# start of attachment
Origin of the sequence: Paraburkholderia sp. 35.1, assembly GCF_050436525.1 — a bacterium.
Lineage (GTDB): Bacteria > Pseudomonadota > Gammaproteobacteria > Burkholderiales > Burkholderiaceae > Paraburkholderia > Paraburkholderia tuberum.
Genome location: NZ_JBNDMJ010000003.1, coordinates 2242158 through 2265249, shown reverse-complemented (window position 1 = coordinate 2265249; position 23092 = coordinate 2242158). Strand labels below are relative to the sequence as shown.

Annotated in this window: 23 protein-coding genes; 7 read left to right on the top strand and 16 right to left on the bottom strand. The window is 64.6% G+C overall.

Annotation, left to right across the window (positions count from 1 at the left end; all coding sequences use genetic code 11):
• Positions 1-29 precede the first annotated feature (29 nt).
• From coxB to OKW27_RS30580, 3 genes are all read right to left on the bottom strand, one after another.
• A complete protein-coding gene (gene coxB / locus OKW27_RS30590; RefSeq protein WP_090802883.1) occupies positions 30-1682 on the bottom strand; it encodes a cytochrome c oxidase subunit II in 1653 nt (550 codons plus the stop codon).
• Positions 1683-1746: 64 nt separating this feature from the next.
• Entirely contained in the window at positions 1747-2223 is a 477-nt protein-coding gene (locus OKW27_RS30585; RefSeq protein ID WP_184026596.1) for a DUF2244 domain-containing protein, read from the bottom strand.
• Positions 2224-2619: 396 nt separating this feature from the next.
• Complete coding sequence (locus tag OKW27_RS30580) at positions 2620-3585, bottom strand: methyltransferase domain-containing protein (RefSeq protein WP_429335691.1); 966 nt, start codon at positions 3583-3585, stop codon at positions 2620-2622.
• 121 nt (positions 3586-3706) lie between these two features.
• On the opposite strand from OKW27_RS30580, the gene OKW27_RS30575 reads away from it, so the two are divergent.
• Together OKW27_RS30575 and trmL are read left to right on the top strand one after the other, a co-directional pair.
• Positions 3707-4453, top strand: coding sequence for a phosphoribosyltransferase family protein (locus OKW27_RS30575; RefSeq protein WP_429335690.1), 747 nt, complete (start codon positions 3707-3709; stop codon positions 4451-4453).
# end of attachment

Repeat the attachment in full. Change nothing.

Origin of the sequence: Paraburkholderia sp. 35.1, assembly GCF_050436525.1 — a bacterium.
Lineage (GTDB): Bacteria > Pseudomonadota > Gammaproteobacteria > Burkholderiales > Burkholderiaceae > Paraburkholderia > Paraburkholderia tuberum.
Genome location: NZ_JBNDMJ010000003.1, coordinates 2242158 through 2265249, shown reverse-complemented (window position 1 = coordinate 2265249; position 23092 = coordinate 2242158). Strand labels below are relative to the sequence as shown.

Annotated in this window: 23 protein-coding genes; 7 read left to right on the top strand and 16 right to left on the bottom strand. The window is 64.6% G+C overall.

Annotation, left to right across the window (positions count from 1 at the left end; all coding sequences use genetic code 11):
• Positions 1-29 precede the first annotated feature (29 nt).
• From coxB to OKW27_RS30580, 3 genes are all read right to left on the bottom strand, one after another.
• A complete protein-coding gene (gene coxB / locus OKW27_RS30590; RefSeq protein WP_090802883.1) occupies positions 30-1682 on the bottom strand; it encodes a cytochrome c oxidase subunit II in 1653 nt (550 codons plus the stop codon).
• Positions 1683-1746: 64 nt separating this feature from the next.
• Entirely contained in the window at positions 1747-2223 is a 477-nt protein-coding gene (locus OKW27_RS30585; RefSeq protein ID WP_184026596.1) for a DUF2244 domain-containing protein, read from the bottom strand.
• Positions 2224-2619: 396 nt separating this feature from the next.
• Complete coding sequence (locus tag OKW27_RS30580) at positions 2620-3585, bottom strand: methyltransferase domain-containing protein (RefSeq protein WP_429335691.1); 966 nt, start codon at positions 3583-3585, stop codon at positions 2620-2622.
• 121 nt (positions 3586-3706) lie between these two features.
• On the opposite strand from OKW27_RS30580, the gene OKW27_RS30575 reads away from it, so the two are divergent.
• Together OKW27_RS30575 and trmL are read left to right on the top strand one after the other, a co-directional pair.
• Positions 3707-4453, top strand: coding sequence for a phosphoribosyltransferase family protein (locus OKW27_RS30575; RefSeq protein WP_429335690.1), 747 nt, complete (start codon positions 3707-3709; stop codon positions 4451-4453).